We’ve all experienced the eventual bane of any fresher, which is the seemingly endless strain of introductions made during fresher’s week. By the first class of the semester, you will have your entire life’s history and degree details poised on the tip of your tongue, so why not spice up this period somewhat and apply some Dundee flair to your fresher’s week introductions?
A standard greeting in Dundee is the humble – yet no less effective – “Ahriyt?”
Literally “Alright?” this little word doubles as both greeting and quite frankly a less awkward and cumbersome version of “how are you?” Alternatively, throw a ‘Y’ in front to create a slightly more personal, “Yahriyt?”.
Once you’ve greeted your new acquaintance, the next step in the tried and tested ‘fresher’s guide to making friends’ is to probe them about their past: “Whar ji cum fay?” The natural flow of the conversation will likely then take you to, “Whar ji biyd?” wherein you will discuss the highs and lows of student accommodation. Perhaps you have a nice view of the “Tiy” (River Tay), or a “palay neebir” (friendly neighbour), or if you’re unfortunate, your flat will smell of “toaly” (excrement).
Up until this point, your conversation has been going great; the questions and answers snap back and forward and you think you’ve found a friend for life. Or not. When the typical fresher’s questions have all been used up, you find yourself stuck. It’s now time to fall back on the old reliable topic of conversation.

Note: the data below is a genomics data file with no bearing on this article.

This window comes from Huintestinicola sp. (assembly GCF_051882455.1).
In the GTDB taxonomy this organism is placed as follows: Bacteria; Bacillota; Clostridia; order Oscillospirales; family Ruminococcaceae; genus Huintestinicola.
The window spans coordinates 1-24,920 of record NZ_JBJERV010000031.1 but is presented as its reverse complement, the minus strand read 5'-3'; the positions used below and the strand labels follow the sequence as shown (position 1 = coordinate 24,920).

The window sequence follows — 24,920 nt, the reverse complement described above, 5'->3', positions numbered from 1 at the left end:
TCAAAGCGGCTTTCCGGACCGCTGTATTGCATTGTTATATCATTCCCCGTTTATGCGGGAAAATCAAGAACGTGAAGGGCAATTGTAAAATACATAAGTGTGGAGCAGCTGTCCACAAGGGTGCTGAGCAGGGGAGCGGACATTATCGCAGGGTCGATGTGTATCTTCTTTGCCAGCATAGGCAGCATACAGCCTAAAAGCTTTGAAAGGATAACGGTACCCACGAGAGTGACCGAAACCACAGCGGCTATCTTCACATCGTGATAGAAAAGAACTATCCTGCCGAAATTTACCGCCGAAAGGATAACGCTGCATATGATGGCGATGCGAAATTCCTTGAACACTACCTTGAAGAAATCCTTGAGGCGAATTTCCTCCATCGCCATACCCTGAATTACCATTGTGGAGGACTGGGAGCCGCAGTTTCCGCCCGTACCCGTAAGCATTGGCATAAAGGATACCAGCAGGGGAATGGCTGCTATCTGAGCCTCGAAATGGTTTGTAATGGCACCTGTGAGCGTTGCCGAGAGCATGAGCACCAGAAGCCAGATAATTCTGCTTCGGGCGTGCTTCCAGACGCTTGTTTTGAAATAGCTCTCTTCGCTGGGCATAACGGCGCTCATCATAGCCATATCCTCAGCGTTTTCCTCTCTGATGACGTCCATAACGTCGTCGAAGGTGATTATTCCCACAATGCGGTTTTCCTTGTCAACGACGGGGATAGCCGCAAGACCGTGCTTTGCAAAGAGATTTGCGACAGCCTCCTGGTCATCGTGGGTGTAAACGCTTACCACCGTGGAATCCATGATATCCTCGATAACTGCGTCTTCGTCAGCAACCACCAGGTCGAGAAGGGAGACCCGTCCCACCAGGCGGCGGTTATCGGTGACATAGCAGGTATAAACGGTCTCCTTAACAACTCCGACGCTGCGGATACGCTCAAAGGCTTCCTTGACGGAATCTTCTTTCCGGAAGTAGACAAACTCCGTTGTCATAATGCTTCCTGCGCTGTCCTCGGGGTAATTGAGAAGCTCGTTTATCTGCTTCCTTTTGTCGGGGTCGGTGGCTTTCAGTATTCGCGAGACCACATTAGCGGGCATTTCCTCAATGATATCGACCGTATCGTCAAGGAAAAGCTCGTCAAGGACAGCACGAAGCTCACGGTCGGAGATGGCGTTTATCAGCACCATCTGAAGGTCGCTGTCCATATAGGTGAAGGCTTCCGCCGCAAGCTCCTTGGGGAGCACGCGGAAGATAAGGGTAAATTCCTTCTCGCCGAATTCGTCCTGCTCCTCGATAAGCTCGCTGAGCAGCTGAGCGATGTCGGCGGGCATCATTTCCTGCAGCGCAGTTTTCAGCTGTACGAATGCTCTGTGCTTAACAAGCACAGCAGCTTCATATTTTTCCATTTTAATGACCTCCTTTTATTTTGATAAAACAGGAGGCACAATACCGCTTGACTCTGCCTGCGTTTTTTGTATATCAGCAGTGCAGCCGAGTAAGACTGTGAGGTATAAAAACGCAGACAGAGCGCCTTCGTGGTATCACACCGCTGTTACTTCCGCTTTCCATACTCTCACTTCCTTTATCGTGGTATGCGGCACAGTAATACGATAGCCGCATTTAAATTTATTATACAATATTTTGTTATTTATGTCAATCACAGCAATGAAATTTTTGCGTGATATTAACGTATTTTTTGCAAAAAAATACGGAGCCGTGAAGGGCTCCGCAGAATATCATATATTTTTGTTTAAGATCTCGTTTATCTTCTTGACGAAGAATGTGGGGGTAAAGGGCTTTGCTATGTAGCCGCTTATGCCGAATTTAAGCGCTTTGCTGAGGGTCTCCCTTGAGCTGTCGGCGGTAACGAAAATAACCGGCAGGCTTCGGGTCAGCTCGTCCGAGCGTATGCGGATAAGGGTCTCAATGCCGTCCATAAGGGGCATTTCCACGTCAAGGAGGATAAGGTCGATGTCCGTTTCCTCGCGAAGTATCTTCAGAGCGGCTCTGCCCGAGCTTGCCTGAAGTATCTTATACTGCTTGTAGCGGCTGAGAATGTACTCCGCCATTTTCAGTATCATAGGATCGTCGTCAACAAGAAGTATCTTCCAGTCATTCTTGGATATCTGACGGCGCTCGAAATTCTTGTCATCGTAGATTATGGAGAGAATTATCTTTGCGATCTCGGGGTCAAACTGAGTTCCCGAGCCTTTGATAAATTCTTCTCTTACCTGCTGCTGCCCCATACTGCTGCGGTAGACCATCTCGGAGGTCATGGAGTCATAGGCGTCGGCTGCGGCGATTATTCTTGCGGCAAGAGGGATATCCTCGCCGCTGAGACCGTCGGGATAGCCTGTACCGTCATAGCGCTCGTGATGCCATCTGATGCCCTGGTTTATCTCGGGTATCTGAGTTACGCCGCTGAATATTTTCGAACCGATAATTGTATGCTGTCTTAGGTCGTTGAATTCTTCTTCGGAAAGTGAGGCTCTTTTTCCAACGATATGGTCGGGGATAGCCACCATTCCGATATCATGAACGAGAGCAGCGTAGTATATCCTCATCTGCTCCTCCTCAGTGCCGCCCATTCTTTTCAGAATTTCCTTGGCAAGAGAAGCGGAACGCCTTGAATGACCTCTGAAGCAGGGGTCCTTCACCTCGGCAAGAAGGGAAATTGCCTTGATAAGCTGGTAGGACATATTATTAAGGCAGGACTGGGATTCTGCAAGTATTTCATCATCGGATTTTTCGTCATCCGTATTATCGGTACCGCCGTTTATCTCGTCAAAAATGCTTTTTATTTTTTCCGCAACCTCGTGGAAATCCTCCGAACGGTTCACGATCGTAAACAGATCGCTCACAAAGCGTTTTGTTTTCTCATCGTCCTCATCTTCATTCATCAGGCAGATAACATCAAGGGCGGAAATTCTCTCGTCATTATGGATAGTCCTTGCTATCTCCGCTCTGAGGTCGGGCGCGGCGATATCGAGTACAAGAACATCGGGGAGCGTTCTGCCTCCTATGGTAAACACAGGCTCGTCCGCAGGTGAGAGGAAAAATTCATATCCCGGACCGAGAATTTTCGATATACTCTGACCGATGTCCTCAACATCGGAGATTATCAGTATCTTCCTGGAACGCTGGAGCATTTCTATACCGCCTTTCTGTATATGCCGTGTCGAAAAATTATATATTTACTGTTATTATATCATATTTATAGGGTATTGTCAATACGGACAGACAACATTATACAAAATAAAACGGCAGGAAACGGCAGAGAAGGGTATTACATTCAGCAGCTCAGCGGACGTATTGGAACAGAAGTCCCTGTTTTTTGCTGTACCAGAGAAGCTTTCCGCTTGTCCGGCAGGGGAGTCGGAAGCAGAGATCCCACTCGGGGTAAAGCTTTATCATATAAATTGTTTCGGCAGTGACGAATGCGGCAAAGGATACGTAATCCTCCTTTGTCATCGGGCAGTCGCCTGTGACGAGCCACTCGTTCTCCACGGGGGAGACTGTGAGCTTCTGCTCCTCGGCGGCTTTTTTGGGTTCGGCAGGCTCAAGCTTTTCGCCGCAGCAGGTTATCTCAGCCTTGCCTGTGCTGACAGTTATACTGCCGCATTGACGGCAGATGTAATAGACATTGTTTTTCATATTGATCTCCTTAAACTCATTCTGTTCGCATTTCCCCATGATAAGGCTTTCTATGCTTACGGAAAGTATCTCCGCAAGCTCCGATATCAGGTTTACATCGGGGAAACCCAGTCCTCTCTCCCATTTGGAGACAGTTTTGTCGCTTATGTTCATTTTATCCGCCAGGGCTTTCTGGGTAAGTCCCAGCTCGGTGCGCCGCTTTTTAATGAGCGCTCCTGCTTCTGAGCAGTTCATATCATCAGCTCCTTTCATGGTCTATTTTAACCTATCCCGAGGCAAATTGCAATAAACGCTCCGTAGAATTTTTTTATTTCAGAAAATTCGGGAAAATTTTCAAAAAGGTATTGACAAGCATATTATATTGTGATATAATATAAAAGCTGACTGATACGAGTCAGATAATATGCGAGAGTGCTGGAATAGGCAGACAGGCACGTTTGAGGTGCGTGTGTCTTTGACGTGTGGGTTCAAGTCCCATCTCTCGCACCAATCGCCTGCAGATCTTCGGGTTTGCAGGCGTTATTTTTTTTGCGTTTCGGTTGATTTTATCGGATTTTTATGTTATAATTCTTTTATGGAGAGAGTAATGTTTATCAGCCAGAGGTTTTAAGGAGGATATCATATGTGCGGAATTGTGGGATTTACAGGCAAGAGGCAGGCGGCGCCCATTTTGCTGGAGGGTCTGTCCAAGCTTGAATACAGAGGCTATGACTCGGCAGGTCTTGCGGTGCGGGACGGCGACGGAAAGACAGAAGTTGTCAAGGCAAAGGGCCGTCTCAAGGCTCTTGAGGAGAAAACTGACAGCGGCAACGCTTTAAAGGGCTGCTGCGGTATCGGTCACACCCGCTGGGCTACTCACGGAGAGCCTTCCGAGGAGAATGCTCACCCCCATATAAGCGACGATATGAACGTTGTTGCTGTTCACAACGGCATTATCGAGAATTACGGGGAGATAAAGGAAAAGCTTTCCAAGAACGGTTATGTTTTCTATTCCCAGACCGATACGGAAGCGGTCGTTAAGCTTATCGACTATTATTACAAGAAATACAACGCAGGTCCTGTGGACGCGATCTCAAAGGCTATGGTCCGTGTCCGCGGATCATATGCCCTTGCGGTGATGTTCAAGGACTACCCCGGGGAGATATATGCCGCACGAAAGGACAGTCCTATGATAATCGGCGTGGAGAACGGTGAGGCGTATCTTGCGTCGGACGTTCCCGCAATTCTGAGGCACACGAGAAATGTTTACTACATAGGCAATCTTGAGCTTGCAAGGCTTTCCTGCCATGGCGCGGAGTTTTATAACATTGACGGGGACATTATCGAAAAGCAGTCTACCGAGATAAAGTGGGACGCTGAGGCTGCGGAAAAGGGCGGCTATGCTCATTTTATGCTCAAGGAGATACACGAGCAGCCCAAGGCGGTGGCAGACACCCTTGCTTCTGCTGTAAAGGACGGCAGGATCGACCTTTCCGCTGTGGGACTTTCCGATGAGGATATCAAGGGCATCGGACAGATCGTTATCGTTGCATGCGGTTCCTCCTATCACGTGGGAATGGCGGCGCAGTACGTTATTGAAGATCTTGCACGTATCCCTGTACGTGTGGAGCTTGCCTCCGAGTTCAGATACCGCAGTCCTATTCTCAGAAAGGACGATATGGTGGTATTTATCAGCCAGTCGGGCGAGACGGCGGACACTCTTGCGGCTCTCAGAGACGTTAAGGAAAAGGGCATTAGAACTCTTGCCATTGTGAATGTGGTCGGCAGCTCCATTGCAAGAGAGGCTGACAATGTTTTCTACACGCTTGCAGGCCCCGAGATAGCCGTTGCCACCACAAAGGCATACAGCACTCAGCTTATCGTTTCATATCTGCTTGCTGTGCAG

It is fortunate indeed that Scotland is blessed with such colourful weather that one is never at a loss for something to say:
“Brah day iy?” (Isn’t it a lovely day?)
“‘sbiylin iy?” (Isn’t it hot?)
“‘sbaltic” (It’s cold)
“Ji hink itull rehn thi moarn tay?” (Do you think it will rain again tomorrow?)
Once you’ve established whether the weather is braw or naw, your conversation will at last draw to a close. Should you wish to pursue this friendship further, you can say, “See yi thi moarn” (“see you tomorrow” – not to be conused with “see you in the morning”) or, if their company wasn’t quite up to scratch, a simple “Cheerio!” will cut it.
(Inspired by and written with reference to a random and mysterious book at the back of my cupboard called “Dundonian for Beginners” by Mick McCluskey)